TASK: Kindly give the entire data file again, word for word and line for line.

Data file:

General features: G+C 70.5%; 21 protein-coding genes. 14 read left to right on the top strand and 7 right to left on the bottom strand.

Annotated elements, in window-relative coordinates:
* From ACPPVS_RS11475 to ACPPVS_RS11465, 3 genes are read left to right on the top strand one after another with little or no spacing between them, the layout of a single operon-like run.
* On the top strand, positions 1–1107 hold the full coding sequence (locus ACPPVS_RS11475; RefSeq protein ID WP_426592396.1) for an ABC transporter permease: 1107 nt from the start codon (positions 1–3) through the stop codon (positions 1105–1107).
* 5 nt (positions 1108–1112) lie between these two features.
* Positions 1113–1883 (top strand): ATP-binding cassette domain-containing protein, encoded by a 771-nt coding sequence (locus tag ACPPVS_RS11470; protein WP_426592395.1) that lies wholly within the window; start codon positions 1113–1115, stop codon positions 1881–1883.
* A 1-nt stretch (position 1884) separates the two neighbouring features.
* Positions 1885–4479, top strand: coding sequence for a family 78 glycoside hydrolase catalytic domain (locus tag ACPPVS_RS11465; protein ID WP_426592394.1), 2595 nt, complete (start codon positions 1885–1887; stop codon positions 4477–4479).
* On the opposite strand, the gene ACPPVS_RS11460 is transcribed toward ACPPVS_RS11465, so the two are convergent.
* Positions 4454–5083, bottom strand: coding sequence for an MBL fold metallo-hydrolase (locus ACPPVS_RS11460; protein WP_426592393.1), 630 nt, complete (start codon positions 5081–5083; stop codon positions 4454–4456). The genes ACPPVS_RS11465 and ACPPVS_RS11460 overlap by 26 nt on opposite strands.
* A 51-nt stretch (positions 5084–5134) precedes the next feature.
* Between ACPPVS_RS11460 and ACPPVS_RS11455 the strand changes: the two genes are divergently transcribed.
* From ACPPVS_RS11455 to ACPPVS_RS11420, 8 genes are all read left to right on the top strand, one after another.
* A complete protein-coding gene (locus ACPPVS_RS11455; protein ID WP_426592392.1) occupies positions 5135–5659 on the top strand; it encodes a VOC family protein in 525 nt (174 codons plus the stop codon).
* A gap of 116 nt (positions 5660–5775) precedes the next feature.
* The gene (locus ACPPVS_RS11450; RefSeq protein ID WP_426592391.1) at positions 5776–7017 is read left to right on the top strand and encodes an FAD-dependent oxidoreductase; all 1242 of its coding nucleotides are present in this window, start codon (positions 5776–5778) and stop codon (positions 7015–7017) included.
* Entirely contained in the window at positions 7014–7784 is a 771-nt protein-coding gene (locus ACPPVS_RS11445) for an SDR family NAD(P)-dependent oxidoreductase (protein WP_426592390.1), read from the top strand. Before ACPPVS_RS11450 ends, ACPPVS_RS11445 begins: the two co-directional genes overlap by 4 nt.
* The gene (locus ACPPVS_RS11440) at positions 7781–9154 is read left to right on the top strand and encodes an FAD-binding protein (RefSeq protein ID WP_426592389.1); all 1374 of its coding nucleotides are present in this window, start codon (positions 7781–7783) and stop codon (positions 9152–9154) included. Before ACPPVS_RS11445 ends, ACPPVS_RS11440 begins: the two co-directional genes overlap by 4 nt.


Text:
General features: G+C 70.5%; 21 protein-coding genes. 14 read left to right on the top strand and 7 right to left on the bottom strand.

Annotated elements, in window-relative coordinates:
* From ACPPVS_RS11475 to ACPPVS_RS11465, 3 genes are read left to right on the top strand one after another with little or no spacing between them, the layout of a single operon-like run.
* On the top strand, positions 1–1107 hold the full coding sequence (locus ACPPVS_RS11475; RefSeq protein ID WP_426592396.1) for an ABC transporter permease: 1107 nt from the start codon (positions 1–3) through the stop codon (positions 1105–1107).
* 5 nt (positions 1108–1112) lie between these two features.
* Positions 1113–1883 (top strand): ATP-binding cassette domain-containing protein, encoded by a 771-nt coding sequence (locus tag ACPPVS_RS11470; protein WP_426592395.1) that lies wholly within the window; start codon positions 1113–1115, stop codon positions 1881–1883.
* A 1-nt stretch (position 1884) separates the two neighbouring features.
* Positions 1885–4479, top strand: coding sequence for a family 78 glycoside hydrolase catalytic domain (locus tag ACPPVS_RS11465; protein ID WP_426592394.1), 2595 nt, complete (start codon positions 1885–1887; stop codon positions 4477–4479).
* On the opposite strand, the gene ACPPVS_RS11460 is transcribed toward ACPPVS_RS11465, so the two are convergent.
* Positions 4454–5083, bottom strand: coding sequence for an MBL fold metallo-hydrolase (locus ACPPVS_RS11460; protein WP_426592393.1), 630 nt, complete (start codon positions 5081–5083; stop codon positions 4454–4456). The genes ACPPVS_RS11465 and ACPPVS_RS11460 overlap by 26 nt on opposite strands.
* A 51-nt stretch (positions 5084–5134) precedes the next feature.
* Between ACPPVS_RS11460 and ACPPVS_RS11455 the strand changes: the two genes are divergently transcribed.
* From ACPPVS_RS11455 to ACPPVS_RS11420, 8 genes are all read left to right on the top strand, one after another.
* A complete protein-coding gene (locus ACPPVS_RS11455; protein ID WP_426592392.1) occupies positions 5135–5659 on the top strand; it encodes a VOC family protein in 525 nt (174 codons plus the stop codon).
* A gap of 116 nt (positions 5660–5775) precedes the next feature.
* The gene (locus ACPPVS_RS11450; RefSeq protein ID WP_426592391.1) at positions 5776–7017 is read left to right on the top strand and encodes an FAD-dependent oxidoreductase; all 1242 of its coding nucleotides are present in this window, start codon (positions 5776–5778) and stop codon (positions 7015–7017) included.
* Entirely contained in the window at positions 7014–7784 is a 771-nt protein-coding gene (locus ACPPVS_RS11445) for an SDR family NAD(P)-dependent oxidoreductase (protein WP_426592390.1), read from the top strand. Before ACPPVS_RS11450 ends, ACPPVS_RS11445 begins: the two co-directional genes overlap by 4 nt.
* The gene (locus ACPPVS_RS11440) at positions 7781–9154 is read left to right on the top strand and encodes an FAD-binding protein (RefSeq protein ID WP_426592389.1); all 1374 of its coding nucleotides are present in this window, start codon (positions 7781–7783) and stop codon (positions 9152–9154) included. Before ACPPVS_RS11445 ends, ACPPVS_RS11440 begins: the two co-directional genes overlap by 4 nt.